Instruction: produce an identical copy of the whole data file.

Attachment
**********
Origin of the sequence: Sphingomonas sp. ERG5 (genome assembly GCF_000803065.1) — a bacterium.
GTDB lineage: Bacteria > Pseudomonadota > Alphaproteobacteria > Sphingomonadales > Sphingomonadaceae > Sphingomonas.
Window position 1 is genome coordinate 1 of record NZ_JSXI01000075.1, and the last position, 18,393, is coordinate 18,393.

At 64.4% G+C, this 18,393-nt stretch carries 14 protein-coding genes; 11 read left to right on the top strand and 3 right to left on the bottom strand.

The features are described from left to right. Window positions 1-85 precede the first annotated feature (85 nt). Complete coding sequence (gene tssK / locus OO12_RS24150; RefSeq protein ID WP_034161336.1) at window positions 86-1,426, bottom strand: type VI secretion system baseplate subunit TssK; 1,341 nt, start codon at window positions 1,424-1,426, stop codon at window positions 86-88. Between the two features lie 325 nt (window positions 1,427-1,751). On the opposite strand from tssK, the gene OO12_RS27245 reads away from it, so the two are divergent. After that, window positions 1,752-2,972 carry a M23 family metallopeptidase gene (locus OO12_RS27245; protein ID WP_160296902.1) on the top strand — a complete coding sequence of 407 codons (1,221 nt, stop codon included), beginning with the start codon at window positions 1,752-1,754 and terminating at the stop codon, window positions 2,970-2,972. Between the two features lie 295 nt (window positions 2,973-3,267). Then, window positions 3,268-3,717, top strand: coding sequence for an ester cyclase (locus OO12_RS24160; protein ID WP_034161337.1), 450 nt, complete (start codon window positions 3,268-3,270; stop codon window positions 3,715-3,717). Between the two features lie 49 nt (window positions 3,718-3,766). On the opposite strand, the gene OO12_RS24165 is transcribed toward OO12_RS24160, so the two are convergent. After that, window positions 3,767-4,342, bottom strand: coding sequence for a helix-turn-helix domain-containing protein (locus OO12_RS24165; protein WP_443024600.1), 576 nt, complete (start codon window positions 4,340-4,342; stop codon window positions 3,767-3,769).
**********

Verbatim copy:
Origin of the sequence: Sphingomonas sp. ERG5 (genome assembly GCF_000803065.1) — a bacterium.
GTDB lineage: Bacteria > Pseudomonadota > Alphaproteobacteria > Sphingomonadales > Sphingomonadaceae > Sphingomonas.
Window position 1 is genome coordinate 1 of record NZ_JSXI01000075.1, and the last position, 18,393, is coordinate 18,393.

At 64.4% G+C, this 18,393-nt stretch carries 14 protein-coding genes; 11 read left to right on the top strand and 3 right to left on the bottom strand.

The features are described from left to right. Window positions 1-85 precede the first annotated feature (85 nt). Complete coding sequence (gene tssK / locus OO12_RS24150; RefSeq protein ID WP_034161336.1) at window positions 86-1,426, bottom strand: type VI secretion system baseplate subunit TssK; 1,341 nt, start codon at window positions 1,424-1,426, stop codon at window positions 86-88. Between the two features lie 325 nt (window positions 1,427-1,751). On the opposite strand from tssK, the gene OO12_RS27245 reads away from it, so the two are divergent. After that, window positions 1,752-2,972 carry a M23 family metallopeptidase gene (locus OO12_RS27245; protein ID WP_160296902.1) on the top strand — a complete coding sequence of 407 codons (1,221 nt, stop codon included), beginning with the start codon at window positions 1,752-1,754 and terminating at the stop codon, window positions 2,970-2,972. Between the two features lie 295 nt (window positions 2,973-3,267). Then, window positions 3,268-3,717, top strand: coding sequence for an ester cyclase (locus OO12_RS24160; protein ID WP_034161337.1), 450 nt, complete (start codon window positions 3,268-3,270; stop codon window positions 3,715-3,717). Between the two features lie 49 nt (window positions 3,718-3,766). On the opposite strand, the gene OO12_RS24165 is transcribed toward OO12_RS24160, so the two are convergent. After that, window positions 3,767-4,342, bottom strand: coding sequence for a helix-turn-helix domain-containing protein (locus OO12_RS24165; protein WP_443024600.1), 576 nt, complete (start codon window positions 4,340-4,342; stop codon window positions 3,767-3,769).